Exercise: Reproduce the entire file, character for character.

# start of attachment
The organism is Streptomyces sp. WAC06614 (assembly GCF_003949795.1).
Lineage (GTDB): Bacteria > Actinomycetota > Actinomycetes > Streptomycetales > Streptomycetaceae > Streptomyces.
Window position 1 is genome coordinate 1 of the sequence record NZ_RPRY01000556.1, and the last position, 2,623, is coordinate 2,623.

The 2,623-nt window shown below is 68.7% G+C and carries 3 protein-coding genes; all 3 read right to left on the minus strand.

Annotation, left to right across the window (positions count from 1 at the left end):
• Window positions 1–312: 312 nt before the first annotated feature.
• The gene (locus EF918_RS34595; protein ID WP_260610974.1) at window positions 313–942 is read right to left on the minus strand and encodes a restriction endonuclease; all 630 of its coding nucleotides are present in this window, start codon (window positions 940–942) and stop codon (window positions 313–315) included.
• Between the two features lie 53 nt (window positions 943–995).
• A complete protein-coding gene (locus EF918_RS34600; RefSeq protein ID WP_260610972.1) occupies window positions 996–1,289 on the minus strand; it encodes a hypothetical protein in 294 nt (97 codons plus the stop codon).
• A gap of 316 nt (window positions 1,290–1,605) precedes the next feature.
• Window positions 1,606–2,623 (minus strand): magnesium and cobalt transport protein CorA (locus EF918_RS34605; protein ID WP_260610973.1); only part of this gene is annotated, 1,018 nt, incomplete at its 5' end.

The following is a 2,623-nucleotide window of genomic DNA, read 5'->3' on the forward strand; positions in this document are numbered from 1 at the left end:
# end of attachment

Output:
The organism is Streptomyces sp. WAC06614 (assembly GCF_003949795.1).
Lineage (GTDB): Bacteria > Actinomycetota > Actinomycetes > Streptomycetales > Streptomycetaceae > Streptomyces.
Window position 1 is genome coordinate 1 of the sequence record NZ_RPRY01000556.1, and the last position, 2,623, is coordinate 2,623.

The 2,623-nt window shown below is 68.7% G+C and carries 3 protein-coding genes; all 3 read right to left on the minus strand.

Annotation, left to right across the window (positions count from 1 at the left end):
• Window positions 1–312: 312 nt before the first annotated feature.
• The gene (locus EF918_RS34595; protein ID WP_260610974.1) at window positions 313–942 is read right to left on the minus strand and encodes a restriction endonuclease; all 630 of its coding nucleotides are present in this window, start codon (window positions 940–942) and stop codon (window positions 313–315) included.
• Between the two features lie 53 nt (window positions 943–995).
• A complete protein-coding gene (locus EF918_RS34600; RefSeq protein ID WP_260610972.1) occupies window positions 996–1,289 on the minus strand; it encodes a hypothetical protein in 294 nt (97 codons plus the stop codon).
• A gap of 316 nt (window positions 1,290–1,605) precedes the next feature.
• Window positions 1,606–2,623 (minus strand): magnesium and cobalt transport protein CorA (locus EF918_RS34605; protein ID WP_260610973.1); only part of this gene is annotated, 1,018 nt, incomplete at its 5' end.

The following is a 2,623-nucleotide window of genomic DNA, read 5'->3' on the forward strand; positions in this document are numbered from 1 at the left end: